What about “nontraditional religious beliefs”? The definition of “religion” under Title VII protects nontraditional religious beliefs that may be unfamiliar to employers. While the employer should not assume that a request is invalid simply because it is based on unfamiliar religious beliefs, employees may be asked to explain the religious nature of their belief. They should not assume that the employer already knows or understands it.
By contrast, Title VII does not protect social, political, or economic views or personal preferences. Thus, objections to COVID-19 vaccination based on social, political, or personal preferences, or nonreligious concerns about the vaccine’s possible effects do not qualify as “religious beliefs” under Title VII.
What can employers ask without crossing the line? The employer may ask for an explanation of how the employee’s religious belief conflicts with the employer’s COVID-19 vaccination requirement. Although prior inconsistent conduct is relevant to the question of sincerity, it’s not dispositive. An individual’s beliefs – or degree of adherence – may change over time. Therefore, an employee’s newly adopted or inconsistently observed practices may nevertheless be sincerely held. An employer should not assume that an employee is insincere simply because some of the employee’s practices deviate from the commonly followed tenets of the employee’s religion or because the employee adheres to some standard practices but not others. No one factor or consideration is determinative, and employers should evaluate religious objections on an individual basis.
When an employee’s objection to a COVID-19 vaccination requirement is not religious or is not sincerely held, Title VII does not require the employer to provide an exception to the vaccination requirement as a religious accommodation. But, plant your flag and defend the hill at your own risk. You may die on it.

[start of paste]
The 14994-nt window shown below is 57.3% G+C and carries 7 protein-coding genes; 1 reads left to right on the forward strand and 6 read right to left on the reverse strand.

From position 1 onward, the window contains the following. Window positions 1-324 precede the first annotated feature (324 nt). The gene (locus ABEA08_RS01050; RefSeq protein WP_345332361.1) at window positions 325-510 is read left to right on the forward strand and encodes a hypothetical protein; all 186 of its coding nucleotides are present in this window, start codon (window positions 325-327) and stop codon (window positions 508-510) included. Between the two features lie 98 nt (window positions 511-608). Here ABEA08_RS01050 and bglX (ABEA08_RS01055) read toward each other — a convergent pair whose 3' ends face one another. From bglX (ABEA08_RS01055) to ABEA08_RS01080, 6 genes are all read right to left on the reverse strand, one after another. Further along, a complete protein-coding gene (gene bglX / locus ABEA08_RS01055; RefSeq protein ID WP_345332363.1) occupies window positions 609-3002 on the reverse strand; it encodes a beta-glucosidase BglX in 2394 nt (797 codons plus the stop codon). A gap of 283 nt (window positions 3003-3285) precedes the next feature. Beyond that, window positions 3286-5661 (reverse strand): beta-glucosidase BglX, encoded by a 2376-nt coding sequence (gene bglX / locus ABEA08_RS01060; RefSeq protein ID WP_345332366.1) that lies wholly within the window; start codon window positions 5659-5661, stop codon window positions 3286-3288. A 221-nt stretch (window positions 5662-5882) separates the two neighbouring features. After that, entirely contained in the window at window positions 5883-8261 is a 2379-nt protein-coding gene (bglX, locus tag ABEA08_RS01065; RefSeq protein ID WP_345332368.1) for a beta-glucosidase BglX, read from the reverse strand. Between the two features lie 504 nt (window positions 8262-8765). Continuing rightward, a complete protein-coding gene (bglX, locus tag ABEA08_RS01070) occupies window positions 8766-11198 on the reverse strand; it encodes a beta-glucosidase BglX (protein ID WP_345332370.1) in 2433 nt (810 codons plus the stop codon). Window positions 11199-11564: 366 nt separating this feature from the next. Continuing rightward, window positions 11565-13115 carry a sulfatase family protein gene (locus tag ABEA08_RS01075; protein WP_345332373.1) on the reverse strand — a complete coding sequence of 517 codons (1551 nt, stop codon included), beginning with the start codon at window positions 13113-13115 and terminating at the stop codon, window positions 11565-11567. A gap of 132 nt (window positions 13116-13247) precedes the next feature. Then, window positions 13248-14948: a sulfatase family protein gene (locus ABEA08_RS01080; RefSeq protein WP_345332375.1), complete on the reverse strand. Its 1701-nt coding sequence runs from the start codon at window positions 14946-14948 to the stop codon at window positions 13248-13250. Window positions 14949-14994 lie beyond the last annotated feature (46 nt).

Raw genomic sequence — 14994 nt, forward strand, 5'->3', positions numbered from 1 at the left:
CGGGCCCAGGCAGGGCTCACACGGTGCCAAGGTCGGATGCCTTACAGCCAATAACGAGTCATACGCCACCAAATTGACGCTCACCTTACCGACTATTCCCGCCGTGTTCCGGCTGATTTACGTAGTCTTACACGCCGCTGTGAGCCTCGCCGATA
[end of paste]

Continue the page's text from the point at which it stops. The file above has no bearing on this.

How does an employer demonstrate undue hardship? Think workplace safety. Courts have found Title VII undue hardship where, for example, the religious accommodation would impair workplace safety, diminish efficiency in other jobs, or cause coworkers to carry the accommodated employee’s share of potentially hazardous or burdensome work.
Each situation stands on its own. An employer should rely on objective information — not speculative hardships — when faced with an employee’s religious objection. Specific common and relevant considerations during the COVID-19 pandemic include, for example, whether the employee requesting a religious accommodation to a COVID-19 vaccination requirement works outdoors or indoors, works in a solitary or group work setting, or has close contact with other employees or members of the public (especially medically vulnerable individuals). Another relevant consideration is the number of employees seeking a similar accommodation (i.e., the cumulative cost or burden on the employer).
Do we risk opening the floodgates by granting accommodations? No. The determination of whether a particular proposed accommodation imposes an undue hardship on the conduct of the employer’s business depends on its specific factual context. Suppose more than one reasonable accommodation would resolve the conflict between the vaccination requirement and the sincerely held religious belief without causing an undue hardship under Title VII. In that case, the employer may choose which accommodation to offer.
(A word of caution from the blogger. Be careful about accommodations resulting in reductions in pay or benefits when other reasonable accommodations exist. The optics suggest punishment, not accommodation.)
Can an employer reconsider an accommodation (i.e., rescind it)? Yes. An employer has the right to discontinue a previously granted accommodation if it is no longer utilized for religious purposes or if a provided accommodation subsequently poses an undue hardship on the employer’s operations due to changed circumstances.